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Leon Kaye headshot

Monsanto: Farming Has a Critical Role in Fighting Climate Change

By Leon Kaye

Modern agriculture is often portrayed as a major contributor to climate change. But the advisory firm ICF International has issued a report stating that this sector can actually lead in the global efforts to mitigate climate change.

The study, commissioned by Monsanto, claims that the widespread implementation of more sustainable farming practices in the U.S. can prevent the emissions of more than 100 million metric tons of carbon and other greenhouse gases. That amount is the equivalent of planting more than 2.5 billion trees over the span of 10 years. Monsanto sponsored the study as part of what the company says is its commitment to become carbon neutral by 2021.

The ICF report cites EPA data that suggests farming generated almost 8 percent of all U.S. greenhouse gas emissions and other pollutants last year, including methane, nitric acid and ammonia. The total of 461 million metric tons of emissions associated with agriculture is expected to increase by 11 percent over the next 15 years. But if five different strategies could scale throughout the U.S., the agriculture sector could actually play a critical role in minimizing climate change risks, the authors of the ICF study say.

First, ICF recommends that farmers plant more cover crops between primary growing seasons so that farmland can serve as a massive carbon sink. Depending on which and where commodity crops, such as cotton, corn, soy or wheat, are grown, these cover crops can also help prevent soil erosion. Adding crops such as legumes, grasses and brassicas (which include mustard, canola and cruciferous vegetables) to rotations can help prevent soil erosion while preventing fertilizer-based emissions, including nitrous oxide, from escaping into the atmosphere.

Although there are some potential risks from expanding the cultivation of cover crops, as in the increased use of pesticides and other agrochemicals, the increased cultivation of these plants can overall become a net positive. Only 2 to 3 percent of American farmers regularly include cover crops on their land; ICF suggests that if this practice scales up, the agriculture sector can prevent up to 120 million metric tons of emissions by the end of 2020.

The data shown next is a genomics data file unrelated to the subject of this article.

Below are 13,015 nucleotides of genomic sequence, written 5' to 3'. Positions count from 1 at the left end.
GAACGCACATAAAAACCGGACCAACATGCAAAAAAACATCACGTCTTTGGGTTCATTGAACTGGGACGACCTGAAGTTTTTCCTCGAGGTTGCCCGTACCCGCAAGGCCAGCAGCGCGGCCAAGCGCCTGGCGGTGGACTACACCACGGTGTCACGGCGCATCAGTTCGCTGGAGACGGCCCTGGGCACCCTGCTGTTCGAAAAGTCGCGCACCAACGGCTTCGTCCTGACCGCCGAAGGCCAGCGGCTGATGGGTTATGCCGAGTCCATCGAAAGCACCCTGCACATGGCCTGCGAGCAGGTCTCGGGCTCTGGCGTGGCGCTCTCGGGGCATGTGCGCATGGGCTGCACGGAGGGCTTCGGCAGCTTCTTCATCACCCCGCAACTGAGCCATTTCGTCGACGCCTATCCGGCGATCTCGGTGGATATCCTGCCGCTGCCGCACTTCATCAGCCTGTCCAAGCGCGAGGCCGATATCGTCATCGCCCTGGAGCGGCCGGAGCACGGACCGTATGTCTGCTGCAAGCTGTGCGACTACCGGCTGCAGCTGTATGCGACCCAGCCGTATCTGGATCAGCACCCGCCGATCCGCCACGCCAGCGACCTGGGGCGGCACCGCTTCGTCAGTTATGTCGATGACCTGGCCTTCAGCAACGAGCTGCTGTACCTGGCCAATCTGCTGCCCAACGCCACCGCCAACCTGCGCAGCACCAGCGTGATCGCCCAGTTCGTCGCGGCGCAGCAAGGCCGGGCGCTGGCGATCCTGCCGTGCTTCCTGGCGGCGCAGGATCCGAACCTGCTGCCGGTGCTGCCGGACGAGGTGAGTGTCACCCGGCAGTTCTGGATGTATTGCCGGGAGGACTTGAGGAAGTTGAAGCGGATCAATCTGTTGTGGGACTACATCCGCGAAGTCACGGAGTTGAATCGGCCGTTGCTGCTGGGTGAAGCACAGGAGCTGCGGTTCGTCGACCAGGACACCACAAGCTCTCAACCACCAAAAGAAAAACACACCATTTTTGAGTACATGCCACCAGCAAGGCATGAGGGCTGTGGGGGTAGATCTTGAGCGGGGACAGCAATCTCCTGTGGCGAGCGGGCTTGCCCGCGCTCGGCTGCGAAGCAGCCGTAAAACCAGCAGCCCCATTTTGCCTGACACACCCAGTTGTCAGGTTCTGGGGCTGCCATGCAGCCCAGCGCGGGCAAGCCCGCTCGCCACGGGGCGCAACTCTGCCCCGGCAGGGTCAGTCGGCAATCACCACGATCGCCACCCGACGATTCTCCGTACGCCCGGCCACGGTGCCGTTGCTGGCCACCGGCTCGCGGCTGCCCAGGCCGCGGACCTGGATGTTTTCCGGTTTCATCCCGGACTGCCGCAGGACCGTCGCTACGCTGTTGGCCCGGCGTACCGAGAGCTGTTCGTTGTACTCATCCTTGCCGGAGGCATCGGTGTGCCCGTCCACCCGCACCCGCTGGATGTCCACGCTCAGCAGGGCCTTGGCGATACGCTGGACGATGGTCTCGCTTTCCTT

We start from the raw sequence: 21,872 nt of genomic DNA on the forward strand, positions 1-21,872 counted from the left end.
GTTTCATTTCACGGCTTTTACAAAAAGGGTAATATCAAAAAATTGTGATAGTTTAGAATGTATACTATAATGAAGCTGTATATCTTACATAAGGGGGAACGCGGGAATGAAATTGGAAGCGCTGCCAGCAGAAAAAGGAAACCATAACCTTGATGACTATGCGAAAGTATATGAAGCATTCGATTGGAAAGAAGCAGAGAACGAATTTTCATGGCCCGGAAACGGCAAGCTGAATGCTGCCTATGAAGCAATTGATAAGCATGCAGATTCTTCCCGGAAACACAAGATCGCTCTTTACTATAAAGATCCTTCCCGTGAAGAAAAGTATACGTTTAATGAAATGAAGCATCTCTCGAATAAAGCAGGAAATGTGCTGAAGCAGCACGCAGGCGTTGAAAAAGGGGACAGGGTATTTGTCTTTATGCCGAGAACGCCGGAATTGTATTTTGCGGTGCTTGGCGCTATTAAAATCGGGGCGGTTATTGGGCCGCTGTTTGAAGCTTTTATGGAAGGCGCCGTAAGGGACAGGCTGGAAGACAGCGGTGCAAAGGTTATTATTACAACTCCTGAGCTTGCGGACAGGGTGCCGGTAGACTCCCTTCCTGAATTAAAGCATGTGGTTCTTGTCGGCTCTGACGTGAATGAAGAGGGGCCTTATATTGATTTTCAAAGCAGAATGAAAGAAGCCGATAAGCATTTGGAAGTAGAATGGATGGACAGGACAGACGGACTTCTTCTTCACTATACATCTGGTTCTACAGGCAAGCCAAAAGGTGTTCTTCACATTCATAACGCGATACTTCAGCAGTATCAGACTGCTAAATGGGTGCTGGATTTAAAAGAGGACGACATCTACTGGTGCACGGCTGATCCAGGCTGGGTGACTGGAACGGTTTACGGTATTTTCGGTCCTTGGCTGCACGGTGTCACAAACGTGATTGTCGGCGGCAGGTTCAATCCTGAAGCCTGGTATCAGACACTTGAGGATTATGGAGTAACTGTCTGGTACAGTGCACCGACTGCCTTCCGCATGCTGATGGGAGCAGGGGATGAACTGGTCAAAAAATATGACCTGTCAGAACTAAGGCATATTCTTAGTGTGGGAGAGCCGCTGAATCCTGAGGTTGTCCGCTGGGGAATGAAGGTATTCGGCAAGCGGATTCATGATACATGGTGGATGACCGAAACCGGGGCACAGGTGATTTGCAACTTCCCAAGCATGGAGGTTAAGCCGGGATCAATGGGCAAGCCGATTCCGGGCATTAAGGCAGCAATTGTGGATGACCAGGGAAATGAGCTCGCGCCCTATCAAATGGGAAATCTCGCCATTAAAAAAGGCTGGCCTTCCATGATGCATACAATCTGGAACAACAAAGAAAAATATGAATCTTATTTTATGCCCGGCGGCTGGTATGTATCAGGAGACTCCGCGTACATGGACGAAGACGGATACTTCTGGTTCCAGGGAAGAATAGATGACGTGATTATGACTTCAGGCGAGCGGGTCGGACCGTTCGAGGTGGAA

Conservation tillage, as in reduced- or no-till farming practices, is an additional suggestion by ICF to reduce agriculture’s contribution to climate change. In addition to decreasing farmers' needs for fuel and labor, improved tillage methods can increase the soil’s carbon moisture and carbon storage potential. The ICF study cites data suggesting there is much room for improvement on this front, particularly in soybean and corn production. If all U.S. farmers moved toward this method of sowing crops, the results in the next four years could prevent the emission of more than 30 million metric tons of greenhouse gases.

Precision agriculture, which uses “big data” and GPS technologies to identify the levels of fertilizers needed on a macro level, is another farming tactic that can lessen farming’s environmental impact. The report covers the effects of increasing the use of substances such as nitrogen inhibitors, which stall the oxidation of ammonium into nitrates. Other examples include urease inhibitors, necessary to slow down the breakdown of urea, a white crystalline solid common in animal feeds and fertilizers. The wider adoption of these inhibitors, especially in the production of grains and soybeans, could have a smaller but significant role in decreasing agriculture’s climate impacts: Almost 12 million metric tons of GHGs could be avoided in 2020, in fact, if the use of these substances become standard practice within farming.